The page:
Teacher autonomy is a subject I’ve spoken at great length about. I feel incredibly fortunate to work in a district that values our professionalism so highly, and places such confidence in its teachers to make instructional decisions. While at times it’s very demanding and can be a lot of work, I would rather have this type of support than the alternative.
Our language arts curriculum is currently under review. We’ve spent the year writing our curriculum maps, reviewing our standards and student-friendly learning targets, and putting together a folder of resources and assessments. It’s been hard work, exhausting at times, but work that when all put together, is such a beautiful thing.
A part of this discussion has led us to curricular tools and resources that we would be interested in purchasing. We currently subscribe to a particular “all in one” tool, and since I’ve begun teaching language arts, I’ve used it once. Not one year, literally one time. It never seemed to fit within the learning targets I was teaching, and it certainly didn’t inspire or encourage my students in their learning. This year, we’ve attended meetings where other curricular tools have been pitched to us. I’ve heard the product advertisements, and I’ve even gotten to see them firsthand through a trial. While many of them have redeeming qualities and useful sections, I can say with complete confidence that absolutely no ready-made, all-in-one, easy-to-use tool is going to cut it.
This might be an unpopular opinion. What I’m suggesting, the creation and use of our own, personally crafted curriculum with its very own, thoughtfully designed tools and assessments, would require a hefty amount of work by the teachers involved. It will require additional time thought and study on our part. It will necessitate our spending our own valuable time, possibly even outside of school hours, to develop a meaningful learning experience for our students.
But I’ve got to be honest. It’s completely worth that effort.
Our students are not one-size-fits-most. They are not numbers punched into our rosters. They are humans. Each of them unique, thoughtful, and malleable. The kids we serve deserve a learning experience, one that moves them and motivates them to realize their potential and do some real growing in the 9 months we get to have them. A ready-made curriculum just isn’t going to do that.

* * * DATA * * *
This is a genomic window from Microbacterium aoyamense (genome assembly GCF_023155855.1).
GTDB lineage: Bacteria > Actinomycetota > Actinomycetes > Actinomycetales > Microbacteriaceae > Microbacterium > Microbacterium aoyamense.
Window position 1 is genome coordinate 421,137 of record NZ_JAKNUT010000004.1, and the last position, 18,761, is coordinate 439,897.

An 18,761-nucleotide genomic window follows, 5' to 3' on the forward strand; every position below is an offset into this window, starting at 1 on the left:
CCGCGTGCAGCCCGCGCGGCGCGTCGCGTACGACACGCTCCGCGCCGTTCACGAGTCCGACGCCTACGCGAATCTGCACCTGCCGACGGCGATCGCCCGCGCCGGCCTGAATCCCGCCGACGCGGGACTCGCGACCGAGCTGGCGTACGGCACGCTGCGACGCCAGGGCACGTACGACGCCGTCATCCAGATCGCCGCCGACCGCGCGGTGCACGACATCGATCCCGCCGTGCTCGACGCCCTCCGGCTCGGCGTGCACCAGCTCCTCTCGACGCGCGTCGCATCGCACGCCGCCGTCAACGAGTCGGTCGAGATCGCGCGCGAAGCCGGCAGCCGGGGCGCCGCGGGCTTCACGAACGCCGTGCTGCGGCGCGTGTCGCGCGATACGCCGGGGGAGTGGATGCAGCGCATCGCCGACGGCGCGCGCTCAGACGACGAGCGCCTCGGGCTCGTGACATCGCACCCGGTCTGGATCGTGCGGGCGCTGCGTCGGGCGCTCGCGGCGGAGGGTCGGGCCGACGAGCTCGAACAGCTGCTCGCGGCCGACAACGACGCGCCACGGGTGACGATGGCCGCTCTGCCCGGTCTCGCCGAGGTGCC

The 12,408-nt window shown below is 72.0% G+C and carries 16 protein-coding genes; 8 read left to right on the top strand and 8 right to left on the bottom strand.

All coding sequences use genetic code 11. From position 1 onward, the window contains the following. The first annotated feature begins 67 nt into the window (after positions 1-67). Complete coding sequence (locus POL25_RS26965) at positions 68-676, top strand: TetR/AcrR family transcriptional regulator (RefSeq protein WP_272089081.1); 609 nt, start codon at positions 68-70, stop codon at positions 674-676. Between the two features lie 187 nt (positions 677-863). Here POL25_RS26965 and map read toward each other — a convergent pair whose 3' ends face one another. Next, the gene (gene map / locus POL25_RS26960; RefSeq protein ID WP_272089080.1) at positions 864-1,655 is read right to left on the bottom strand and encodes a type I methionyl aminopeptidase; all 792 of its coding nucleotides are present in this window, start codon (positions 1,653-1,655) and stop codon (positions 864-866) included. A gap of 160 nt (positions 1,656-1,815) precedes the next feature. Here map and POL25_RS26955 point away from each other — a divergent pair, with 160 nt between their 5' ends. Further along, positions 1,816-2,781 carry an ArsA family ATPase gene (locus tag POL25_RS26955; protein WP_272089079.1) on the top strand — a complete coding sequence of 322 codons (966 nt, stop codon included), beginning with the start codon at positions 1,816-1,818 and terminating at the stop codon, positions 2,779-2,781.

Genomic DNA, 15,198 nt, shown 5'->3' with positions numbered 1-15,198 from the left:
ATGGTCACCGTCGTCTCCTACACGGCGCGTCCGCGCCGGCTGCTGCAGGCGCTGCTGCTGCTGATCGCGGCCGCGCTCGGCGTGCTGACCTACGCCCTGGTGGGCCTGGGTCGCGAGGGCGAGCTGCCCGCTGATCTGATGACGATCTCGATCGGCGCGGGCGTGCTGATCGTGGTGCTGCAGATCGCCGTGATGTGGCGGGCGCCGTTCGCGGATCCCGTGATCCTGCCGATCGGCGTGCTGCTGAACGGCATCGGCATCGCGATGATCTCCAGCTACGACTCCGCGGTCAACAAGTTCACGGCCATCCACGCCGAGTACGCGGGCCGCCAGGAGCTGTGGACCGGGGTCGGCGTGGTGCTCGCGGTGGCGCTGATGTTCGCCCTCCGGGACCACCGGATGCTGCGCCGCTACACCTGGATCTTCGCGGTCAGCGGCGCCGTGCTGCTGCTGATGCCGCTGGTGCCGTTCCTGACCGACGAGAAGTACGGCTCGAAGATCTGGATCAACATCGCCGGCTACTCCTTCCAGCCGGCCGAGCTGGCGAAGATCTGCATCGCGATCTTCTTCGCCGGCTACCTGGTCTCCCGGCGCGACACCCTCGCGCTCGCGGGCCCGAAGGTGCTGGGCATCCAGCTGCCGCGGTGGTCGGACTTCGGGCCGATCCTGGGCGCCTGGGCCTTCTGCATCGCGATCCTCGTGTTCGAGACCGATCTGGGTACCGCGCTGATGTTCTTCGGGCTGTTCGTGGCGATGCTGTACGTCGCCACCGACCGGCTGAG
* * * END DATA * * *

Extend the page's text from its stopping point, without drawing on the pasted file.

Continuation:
And to be quite honest, I wouldn’t want it. I am a professional. I obtained two degrees in the field of education, and have attended countless hours of professional development (both “official” and otherwise). I value my expertise in my knowledge of content and pedagogy, and I want others to do the same. Developing curricula, learning experiences, and assessments that keep in mind the diverse needs of my students is a part of my professional duty. As it well should be. By shirking that responsibility over to a ready-made curriculum for the sake of time, I would be sacrificing my own autonomy and ability to be a creator in my classroom.
Teaching is an art form. It requires a deep, full understanding of not only our students, but our content areas and of learning experiences. Our instructional methods should be tailored to our kids, but also to our individual styles. When we remove the ability of educators to have autonomy, we revert back towards a mechanized system that requires all teachers to be on the same page of the same textbook on the same day at the same time. I’ve spoken to educators operating within these systems—I can tell you that the vast majority of them despise it. They are often frustrated, burnt out, and looking for a way to get somewhere that they will be trusted to make their own instructional choices. In my mind, the freedom and autonomy I have is absolutely worth that additional effort I put in.
The common argument against a teacher-created, student-centered curricula is often regarding new teachers. I would refute that by focusing on mentoring. It is common knowledge that new teachers need a kind veteran teacher to guide them through the survival phase we call the first year of teaching (even in a new district). Even if a ready-made, completely structured curriculum is provided, that teacher will without a doubt be drowning if a mentor teacher is not in place for them. While mentoring itself is a huge task, it’s made more authentic when you are focusing on developing learning experiences. It allows for deeper, more focused conversations, the ability to discuss instructional best practices and strategies, and find an appreciation for the content area you share. It also demonstrates to new teachers that they are trusted, valued professionals whose ideas and teaching styles are welcomed and supported. That, and that alone, is enough to convince any new teacher that this job is worth doing—even on the days when you feel like you’re drowning.
At the end of the day, my thought is this: It will absolutely be more work. It will absolutely take time, effort, collaboration, and professional expertise in a content area. But, truthfully, I can’t think of a single job that doesn’t require those things. And most careers out there don’t have a day to day, ready-made structure that everyone follows uniformly, and with fidelity. If they did, we’d see far fewer people using their creativity and skill to impact the world.